The new vending machine at Ferry Farm Elementary School in Stafford County doesn’t dispense candy bars or packages of chips.

It dispenses books.

Last week, fourth-grader Adrian Ayala Ortega was the first student to try out Inchy the Bookworm Vending Machine. He slipped a gold coin into the machine, punched a few buttons and out slid the book of his choice—“Where is Area 51” part of the “Who HQ” series of biographies and histories for kids.

He’d already identified the book he wanted the day before, when we was on safety patrol duty around the corner from the vending machine.

Adrian, 10—who’s also a Harry Potter junkie currently reading the fourth book in the series—was chosen by his teacher, Danielle Chambers, and Ferry Farm administration be the first to use the new book vending machine.

“He was chosen for his outstanding effort in reading,” Chambers said.

Principal Robert Freeman installed the vending machine because he wanted to “try something to get the kids to want to read.”

Kids can earn special gold tokens from their classroom teachers when they excel or improve at reading. They can use the tokens to purchase a book to keep from the vending machine.

“The kids have asked, ‘We really get to keep the books forever?’ ” Chambers said. “They’re excited.”

Freeman bought the vending machine, which cost just under $4,000, using school funds. The Ferry Farm Parent Teacher Association bought 400 books to stock it, using credits the school earns for hosting Scholastic book fairs.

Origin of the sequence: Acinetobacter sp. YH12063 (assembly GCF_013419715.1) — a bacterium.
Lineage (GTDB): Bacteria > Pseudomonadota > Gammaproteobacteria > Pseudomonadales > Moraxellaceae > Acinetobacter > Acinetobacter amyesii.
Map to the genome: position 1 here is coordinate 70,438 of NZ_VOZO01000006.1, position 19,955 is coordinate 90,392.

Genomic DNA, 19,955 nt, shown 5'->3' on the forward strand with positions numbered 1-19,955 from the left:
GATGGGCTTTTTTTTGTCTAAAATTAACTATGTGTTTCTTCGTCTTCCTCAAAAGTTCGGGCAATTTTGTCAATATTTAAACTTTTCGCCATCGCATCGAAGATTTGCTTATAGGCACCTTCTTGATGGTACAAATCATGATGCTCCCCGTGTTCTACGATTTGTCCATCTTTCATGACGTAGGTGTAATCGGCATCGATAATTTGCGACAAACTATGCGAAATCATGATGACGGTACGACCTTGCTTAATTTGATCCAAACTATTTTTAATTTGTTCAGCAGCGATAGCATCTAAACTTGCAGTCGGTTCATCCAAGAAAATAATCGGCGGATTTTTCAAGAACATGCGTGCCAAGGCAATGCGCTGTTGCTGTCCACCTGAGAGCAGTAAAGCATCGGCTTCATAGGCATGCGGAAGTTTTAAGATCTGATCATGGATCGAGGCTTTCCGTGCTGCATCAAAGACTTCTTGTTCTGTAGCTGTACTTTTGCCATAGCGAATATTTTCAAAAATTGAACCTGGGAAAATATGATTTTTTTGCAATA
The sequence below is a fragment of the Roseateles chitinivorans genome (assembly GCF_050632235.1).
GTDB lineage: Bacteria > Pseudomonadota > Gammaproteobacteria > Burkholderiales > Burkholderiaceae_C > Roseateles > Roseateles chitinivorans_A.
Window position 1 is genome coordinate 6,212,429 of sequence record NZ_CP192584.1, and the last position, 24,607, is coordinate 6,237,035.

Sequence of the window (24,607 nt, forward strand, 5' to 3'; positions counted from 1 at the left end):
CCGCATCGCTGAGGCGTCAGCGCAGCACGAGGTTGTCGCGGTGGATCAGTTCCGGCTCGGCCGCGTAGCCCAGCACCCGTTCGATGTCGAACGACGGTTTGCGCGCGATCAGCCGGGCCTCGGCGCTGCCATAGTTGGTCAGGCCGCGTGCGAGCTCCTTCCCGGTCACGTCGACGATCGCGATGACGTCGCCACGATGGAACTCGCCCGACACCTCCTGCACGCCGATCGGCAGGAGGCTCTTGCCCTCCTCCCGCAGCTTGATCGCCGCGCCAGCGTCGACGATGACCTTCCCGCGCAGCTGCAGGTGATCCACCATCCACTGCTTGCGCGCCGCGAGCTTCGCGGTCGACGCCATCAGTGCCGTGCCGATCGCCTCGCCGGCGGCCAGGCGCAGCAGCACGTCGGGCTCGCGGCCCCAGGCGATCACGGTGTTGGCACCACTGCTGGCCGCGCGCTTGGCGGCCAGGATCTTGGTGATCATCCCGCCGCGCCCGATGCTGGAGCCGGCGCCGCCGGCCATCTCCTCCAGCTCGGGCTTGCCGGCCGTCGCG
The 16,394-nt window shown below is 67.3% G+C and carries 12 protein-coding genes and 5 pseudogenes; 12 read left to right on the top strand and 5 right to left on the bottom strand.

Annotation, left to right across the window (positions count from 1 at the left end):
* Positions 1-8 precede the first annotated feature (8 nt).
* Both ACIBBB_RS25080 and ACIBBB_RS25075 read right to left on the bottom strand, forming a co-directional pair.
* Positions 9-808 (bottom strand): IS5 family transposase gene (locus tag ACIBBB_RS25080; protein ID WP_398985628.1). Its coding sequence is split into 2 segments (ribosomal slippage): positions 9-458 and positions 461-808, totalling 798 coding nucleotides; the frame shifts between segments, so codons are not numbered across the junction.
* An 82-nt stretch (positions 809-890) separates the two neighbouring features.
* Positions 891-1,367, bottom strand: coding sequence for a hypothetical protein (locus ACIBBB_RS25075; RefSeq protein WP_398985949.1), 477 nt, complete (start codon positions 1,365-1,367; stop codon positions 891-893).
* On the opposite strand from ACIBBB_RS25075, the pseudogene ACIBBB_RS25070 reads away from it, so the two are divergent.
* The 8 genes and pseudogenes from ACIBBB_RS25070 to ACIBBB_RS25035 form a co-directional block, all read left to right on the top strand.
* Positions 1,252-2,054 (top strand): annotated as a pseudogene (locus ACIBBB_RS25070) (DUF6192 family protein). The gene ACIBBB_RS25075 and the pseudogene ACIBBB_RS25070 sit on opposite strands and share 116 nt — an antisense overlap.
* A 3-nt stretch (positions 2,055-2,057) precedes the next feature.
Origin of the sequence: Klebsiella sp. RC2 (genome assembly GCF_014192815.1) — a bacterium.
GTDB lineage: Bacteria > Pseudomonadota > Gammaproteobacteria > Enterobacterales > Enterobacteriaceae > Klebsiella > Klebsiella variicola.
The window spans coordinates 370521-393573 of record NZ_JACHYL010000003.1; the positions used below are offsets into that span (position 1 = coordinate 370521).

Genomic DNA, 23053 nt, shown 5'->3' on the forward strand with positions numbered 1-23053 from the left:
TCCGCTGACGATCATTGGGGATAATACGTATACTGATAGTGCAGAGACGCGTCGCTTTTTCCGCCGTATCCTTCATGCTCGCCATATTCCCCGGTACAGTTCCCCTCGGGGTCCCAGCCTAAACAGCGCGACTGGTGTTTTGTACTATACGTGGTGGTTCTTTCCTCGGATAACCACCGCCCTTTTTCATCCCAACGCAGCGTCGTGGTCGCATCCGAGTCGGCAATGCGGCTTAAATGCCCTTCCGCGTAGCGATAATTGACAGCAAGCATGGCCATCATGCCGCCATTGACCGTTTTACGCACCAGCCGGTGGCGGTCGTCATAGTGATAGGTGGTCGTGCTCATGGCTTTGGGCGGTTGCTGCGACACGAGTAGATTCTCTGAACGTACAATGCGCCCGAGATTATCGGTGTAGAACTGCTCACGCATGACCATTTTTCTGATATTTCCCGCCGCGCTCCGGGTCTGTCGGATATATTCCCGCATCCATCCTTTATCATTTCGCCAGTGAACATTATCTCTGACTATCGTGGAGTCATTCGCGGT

“We had a lot of fun shopping for it,” said Freeman.

The PTA has also donated $1,400 to refill the vending machine as needed.

There are books for all reading levels, from early-readers for the kindergarten set to Harry Potter, the Who HQ series and others for older elementary students.

Only the gold coins will work in the vending machine.

Freeman said he’s already discovered quarters in it, showing that curious students have been eager to try it out.

For now, students will be able to use their gold coins in the machine on Fridays between 11 a.m. and 1 p.m. There will be a teacher manning the machine during that time to help children make their selection.

Adrian’s parents, Reyna and Bernardo Ayala Ortega, visited the school last week to watch their son cut the ribbon to open the vending machine.

They were gleeful as they watched him pick out his book.

“We’re so proud of him,” Reyna said.

Adele Uphaus–Conner:



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